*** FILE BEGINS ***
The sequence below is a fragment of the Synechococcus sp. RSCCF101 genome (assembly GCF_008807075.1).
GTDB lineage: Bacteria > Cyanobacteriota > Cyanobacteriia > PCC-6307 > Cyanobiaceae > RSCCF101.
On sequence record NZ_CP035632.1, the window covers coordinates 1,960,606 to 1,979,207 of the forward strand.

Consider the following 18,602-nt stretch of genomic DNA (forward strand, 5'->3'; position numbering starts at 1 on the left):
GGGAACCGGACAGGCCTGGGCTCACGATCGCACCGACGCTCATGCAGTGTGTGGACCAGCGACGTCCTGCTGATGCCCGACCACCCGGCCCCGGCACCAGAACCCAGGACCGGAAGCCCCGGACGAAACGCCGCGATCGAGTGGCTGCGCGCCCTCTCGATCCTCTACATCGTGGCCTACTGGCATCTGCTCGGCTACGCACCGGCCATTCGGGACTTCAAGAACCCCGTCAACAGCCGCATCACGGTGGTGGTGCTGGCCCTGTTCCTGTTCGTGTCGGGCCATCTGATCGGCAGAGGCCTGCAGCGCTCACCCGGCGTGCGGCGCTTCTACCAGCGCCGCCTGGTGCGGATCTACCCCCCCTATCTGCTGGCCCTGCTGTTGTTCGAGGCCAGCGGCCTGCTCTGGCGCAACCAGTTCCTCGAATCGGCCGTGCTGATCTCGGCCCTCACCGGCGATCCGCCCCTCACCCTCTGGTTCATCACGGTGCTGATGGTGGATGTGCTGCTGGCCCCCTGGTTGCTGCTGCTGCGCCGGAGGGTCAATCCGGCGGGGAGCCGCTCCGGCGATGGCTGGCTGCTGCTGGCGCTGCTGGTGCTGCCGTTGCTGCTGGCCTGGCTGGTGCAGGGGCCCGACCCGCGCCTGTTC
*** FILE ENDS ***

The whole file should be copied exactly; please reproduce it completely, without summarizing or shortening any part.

The sequence below is a fragment of the Synechococcus sp. RSCCF101 genome (assembly GCF_008807075.1).
GTDB lineage: Bacteria > Cyanobacteriota > Cyanobacteriia > PCC-6307 > Cyanobiaceae > RSCCF101.
On sequence record NZ_CP035632.1, the window covers coordinates 1,960,606 to 1,979,207 of the forward strand.

Consider the following 18,602-nt stretch of genomic DNA (forward strand, 5'->3'; position numbering starts at 1 on the left):
GGGAACCGGACAGGCCTGGGCTCACGATCGCACCGACGCTCATGCAGTGTGTGGACCAGCGACGTCCTGCTGATGCCCGACCACCCGGCCCCGGCACCAGAACCCAGGACCGGAAGCCCCGGACGAAACGCCGCGATCGAGTGGCTGCGCGCCCTCTCGATCCTCTACATCGTGGCCTACTGGCATCTGCTCGGCTACGCACCGGCCATTCGGGACTTCAAGAACCCCGTCAACAGCCGCATCACGGTGGTGGTGCTGGCCCTGTTCCTGTTCGTGTCGGGCCATCTGATCGGCAGAGGCCTGCAGCGCTCACCCGGCGTGCGGCGCTTCTACCAGCGCCGCCTGGTGCGGATCTACCCCCCCTATCTGCTGGCCCTGCTGTTGTTCGAGGCCAGCGGCCTGCTCTGGCGCAACCAGTTCCTCGAATCGGCCGTGCTGATCTCGGCCCTCACCGGCGATCCGCCCCTCACCCTCTGGTTCATCACGGTGCTGATGGTGGATGTGCTGCTGGCCCCCTGGTTGCTGCTGCTGCGCCGGAGGGTCAATCCGGCGGGGAGCCGCTCCGGCGATGGCTGGCTGCTGCTGGCGCTGCTGGTGCTGCCGTTGCTGCTGGCCTGGCTGGTGCAGGGGCCCGACCCGCGCCTGTTC